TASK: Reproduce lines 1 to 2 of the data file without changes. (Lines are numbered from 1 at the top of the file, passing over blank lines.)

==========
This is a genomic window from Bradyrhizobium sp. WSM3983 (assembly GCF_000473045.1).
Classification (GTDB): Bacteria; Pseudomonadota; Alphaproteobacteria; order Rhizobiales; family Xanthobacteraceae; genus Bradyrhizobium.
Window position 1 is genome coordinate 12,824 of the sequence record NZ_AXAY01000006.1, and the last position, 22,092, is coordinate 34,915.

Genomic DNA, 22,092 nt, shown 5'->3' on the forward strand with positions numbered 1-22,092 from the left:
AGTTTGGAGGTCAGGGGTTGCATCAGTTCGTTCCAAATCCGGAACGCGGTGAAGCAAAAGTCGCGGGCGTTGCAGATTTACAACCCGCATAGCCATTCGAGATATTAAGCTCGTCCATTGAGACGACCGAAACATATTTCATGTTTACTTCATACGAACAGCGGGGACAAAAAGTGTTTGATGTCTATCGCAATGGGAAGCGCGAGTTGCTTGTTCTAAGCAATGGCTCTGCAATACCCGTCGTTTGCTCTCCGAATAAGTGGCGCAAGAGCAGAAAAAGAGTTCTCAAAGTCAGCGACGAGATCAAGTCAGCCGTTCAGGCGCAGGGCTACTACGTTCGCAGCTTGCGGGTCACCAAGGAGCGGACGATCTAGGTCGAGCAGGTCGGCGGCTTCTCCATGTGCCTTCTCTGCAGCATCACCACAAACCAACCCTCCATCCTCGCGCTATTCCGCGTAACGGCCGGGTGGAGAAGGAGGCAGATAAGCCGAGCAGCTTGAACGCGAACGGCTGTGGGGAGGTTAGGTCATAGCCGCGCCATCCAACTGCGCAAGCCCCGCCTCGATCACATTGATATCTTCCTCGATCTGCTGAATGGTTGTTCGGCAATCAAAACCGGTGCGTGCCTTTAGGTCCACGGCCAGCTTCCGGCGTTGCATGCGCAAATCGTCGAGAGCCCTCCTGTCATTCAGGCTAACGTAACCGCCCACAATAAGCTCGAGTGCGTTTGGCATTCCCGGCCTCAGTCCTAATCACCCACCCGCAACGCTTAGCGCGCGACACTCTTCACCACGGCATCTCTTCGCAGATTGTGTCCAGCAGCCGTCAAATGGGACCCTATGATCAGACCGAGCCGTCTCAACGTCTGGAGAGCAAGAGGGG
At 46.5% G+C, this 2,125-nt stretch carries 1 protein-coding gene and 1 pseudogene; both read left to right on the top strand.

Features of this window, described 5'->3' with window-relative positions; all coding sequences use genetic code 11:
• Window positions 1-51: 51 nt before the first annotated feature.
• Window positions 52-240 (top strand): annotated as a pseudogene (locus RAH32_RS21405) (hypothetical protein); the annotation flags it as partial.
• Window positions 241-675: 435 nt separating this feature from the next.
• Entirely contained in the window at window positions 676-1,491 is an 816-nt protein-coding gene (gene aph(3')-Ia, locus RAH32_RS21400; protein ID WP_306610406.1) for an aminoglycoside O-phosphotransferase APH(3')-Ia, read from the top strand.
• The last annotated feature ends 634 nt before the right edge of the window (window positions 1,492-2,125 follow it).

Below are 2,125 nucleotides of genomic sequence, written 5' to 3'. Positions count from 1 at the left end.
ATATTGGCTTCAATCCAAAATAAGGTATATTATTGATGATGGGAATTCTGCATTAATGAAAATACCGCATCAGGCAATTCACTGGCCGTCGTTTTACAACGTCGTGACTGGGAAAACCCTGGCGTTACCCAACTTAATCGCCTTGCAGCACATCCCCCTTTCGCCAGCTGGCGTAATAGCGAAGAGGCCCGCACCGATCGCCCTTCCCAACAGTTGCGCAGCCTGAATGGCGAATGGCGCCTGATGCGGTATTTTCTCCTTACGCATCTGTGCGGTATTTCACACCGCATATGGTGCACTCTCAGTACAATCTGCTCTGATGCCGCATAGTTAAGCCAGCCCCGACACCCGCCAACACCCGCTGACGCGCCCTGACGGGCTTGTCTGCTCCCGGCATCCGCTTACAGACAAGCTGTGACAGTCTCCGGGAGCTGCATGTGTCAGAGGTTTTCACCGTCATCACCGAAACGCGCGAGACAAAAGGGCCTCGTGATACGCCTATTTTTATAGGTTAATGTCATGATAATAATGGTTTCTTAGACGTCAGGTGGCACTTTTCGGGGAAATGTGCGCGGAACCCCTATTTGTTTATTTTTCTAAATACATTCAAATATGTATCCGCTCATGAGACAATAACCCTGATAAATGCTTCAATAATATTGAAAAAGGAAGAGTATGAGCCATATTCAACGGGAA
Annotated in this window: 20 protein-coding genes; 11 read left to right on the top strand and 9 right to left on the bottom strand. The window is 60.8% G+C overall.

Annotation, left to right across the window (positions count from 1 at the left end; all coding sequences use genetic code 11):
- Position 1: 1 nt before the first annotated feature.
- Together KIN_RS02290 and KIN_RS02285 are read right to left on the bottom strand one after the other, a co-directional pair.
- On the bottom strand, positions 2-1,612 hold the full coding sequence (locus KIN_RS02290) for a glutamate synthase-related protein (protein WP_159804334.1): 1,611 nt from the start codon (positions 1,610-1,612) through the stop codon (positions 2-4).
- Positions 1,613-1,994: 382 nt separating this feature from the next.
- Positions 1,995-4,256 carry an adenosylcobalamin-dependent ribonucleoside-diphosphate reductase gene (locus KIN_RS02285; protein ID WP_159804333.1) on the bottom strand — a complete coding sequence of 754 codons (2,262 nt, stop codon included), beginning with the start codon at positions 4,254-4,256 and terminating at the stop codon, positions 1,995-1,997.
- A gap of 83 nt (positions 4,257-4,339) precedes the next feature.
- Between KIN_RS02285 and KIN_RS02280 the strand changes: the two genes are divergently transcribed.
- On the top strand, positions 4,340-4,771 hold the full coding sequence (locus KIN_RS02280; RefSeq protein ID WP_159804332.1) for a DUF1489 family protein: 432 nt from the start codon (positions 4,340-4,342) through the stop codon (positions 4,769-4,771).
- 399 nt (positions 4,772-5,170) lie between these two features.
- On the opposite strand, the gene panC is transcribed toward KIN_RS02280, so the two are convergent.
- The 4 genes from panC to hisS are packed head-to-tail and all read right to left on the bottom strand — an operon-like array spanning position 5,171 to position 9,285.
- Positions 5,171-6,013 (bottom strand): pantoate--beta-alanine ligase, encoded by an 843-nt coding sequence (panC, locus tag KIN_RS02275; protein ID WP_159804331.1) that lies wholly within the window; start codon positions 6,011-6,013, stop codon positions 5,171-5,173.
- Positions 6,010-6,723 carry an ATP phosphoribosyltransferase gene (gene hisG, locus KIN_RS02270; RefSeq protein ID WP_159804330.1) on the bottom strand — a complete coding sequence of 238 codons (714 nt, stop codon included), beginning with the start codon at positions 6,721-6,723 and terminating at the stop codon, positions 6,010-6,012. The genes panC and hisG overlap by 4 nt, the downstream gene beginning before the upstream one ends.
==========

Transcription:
This is a genomic window from Bradyrhizobium sp. WSM3983 (assembly GCF_000473045.1).
Classification (GTDB): Bacteria; Pseudomonadota; Alphaproteobacteria; order Rhizobiales; family Xanthobacteraceae; genus Bradyrhizobium.